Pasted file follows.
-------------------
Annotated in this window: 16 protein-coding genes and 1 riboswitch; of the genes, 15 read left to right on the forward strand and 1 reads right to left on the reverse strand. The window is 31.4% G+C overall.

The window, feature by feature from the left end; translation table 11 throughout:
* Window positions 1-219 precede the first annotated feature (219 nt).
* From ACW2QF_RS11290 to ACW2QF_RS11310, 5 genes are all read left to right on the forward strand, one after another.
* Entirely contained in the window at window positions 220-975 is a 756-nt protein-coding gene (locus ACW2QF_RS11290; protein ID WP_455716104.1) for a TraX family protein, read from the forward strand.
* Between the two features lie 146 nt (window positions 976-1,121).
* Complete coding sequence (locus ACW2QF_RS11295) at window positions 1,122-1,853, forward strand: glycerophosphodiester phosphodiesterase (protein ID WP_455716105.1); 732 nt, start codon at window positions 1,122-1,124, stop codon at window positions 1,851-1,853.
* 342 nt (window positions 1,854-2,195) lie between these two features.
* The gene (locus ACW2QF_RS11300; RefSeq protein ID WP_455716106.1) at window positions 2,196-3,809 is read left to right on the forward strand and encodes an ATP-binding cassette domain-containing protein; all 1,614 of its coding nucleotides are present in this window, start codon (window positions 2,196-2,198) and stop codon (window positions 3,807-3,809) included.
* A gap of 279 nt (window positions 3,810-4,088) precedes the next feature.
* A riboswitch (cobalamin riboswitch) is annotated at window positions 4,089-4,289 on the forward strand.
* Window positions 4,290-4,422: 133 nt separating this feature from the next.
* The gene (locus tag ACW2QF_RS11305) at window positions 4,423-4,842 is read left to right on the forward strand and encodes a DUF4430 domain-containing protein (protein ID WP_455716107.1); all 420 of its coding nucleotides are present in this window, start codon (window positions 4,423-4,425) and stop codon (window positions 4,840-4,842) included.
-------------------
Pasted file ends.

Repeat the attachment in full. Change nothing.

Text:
Annotated in this window: 16 protein-coding genes and 1 riboswitch; of the genes, 15 read left to right on the forward strand and 1 reads right to left on the reverse strand. The window is 31.4% G+C overall.

The window, feature by feature from the left end; translation table 11 throughout:
* Window positions 1-219 precede the first annotated feature (219 nt).
* From ACW2QF_RS11290 to ACW2QF_RS11310, 5 genes are all read left to right on the forward strand, one after another.
* Entirely contained in the window at window positions 220-975 is a 756-nt protein-coding gene (locus ACW2QF_RS11290; protein ID WP_455716104.1) for a TraX family protein, read from the forward strand.
* Between the two features lie 146 nt (window positions 976-1,121).
* Complete coding sequence (locus ACW2QF_RS11295) at window positions 1,122-1,853, forward strand: glycerophosphodiester phosphodiesterase (protein ID WP_455716105.1); 732 nt, start codon at window positions 1,122-1,124, stop codon at window positions 1,851-1,853.
* 342 nt (window positions 1,854-2,195) lie between these two features.
* The gene (locus ACW2QF_RS11300; RefSeq protein ID WP_455716106.1) at window positions 2,196-3,809 is read left to right on the forward strand and encodes an ATP-binding cassette domain-containing protein; all 1,614 of its coding nucleotides are present in this window, start codon (window positions 2,196-2,198) and stop codon (window positions 3,807-3,809) included.
* A gap of 279 nt (window positions 3,810-4,088) precedes the next feature.
* A riboswitch (cobalamin riboswitch) is annotated at window positions 4,089-4,289 on the forward strand.
* Window positions 4,290-4,422: 133 nt separating this feature from the next.
* The gene (locus tag ACW2QF_RS11305) at window positions 4,423-4,842 is read left to right on the forward strand and encodes a DUF4430 domain-containing protein (protein ID WP_455716107.1); all 420 of its coding nucleotides are present in this window, start codon (window positions 4,423-4,425) and stop codon (window positions 4,840-4,842) included.